Without the proper academic preparation and cultural capital, underrepresented minority students may not find their path to pursuing science, technology, engineering, or math (STEM) degrees. To gain a better understanding of how underrepresented minority students experienced college success, this study examined how they entered a STEM program of study and persisted in the program beyond their first year at the university. Three important contexts presented the greatest barriers to persistence: low socioeconomic status, first generation status, and under-preparation in math. Participants within these contexts were enabled to find a path to attend college and persist with targeted support and advice from cultural capital agents' in secondary education and college. These cultural capital agents advocated for students, advised them towards STEM academic enrichment opportunities, and developed the students' cultural capital. The support of the cultural capital agents coupled with student engagement in high impact socio-academic activities (for example: college transition programs, research assistantships, membership in student academic organizations) helped students to persist in STEM. By providing focused educational efforts designed to support underrepresented minority students to enter STEM fields of study and to persist towards timely degree completion, we can create a more diverse STEM workforce.'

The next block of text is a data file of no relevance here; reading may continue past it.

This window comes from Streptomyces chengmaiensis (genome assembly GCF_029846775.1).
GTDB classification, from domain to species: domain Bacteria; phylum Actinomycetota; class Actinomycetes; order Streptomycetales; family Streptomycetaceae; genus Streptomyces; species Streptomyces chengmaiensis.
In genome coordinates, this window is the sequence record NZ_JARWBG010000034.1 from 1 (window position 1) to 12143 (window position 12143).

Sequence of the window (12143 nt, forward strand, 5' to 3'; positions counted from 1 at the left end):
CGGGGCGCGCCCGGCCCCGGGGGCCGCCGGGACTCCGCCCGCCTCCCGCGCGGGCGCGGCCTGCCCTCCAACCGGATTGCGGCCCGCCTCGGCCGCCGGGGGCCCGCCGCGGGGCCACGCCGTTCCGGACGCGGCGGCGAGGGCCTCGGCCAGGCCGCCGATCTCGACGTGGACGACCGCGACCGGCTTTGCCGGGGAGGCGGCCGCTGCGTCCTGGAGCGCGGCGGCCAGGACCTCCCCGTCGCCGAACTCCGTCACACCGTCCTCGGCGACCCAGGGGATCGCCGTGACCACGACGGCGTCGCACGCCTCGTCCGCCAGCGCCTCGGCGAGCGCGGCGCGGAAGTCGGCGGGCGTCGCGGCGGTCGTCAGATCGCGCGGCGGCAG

STEM, College Success, Persistence, Underrepresented minorities, science, technology, engineering, math, STEM degree, cultural capital, high school preparation
Level of Degree
Teacher Education, Educational Leadership & Policy
First Committee Member (Chair)
Second Committee Member
Third Committee Member
Andrews, Eleanor. "College Success: An Exploratory Study of How Underrepresented Minority Students Enter and Persist in STEM Programs." (2013). http://digitalrepository.unm.edu/educ_teelp_etds/6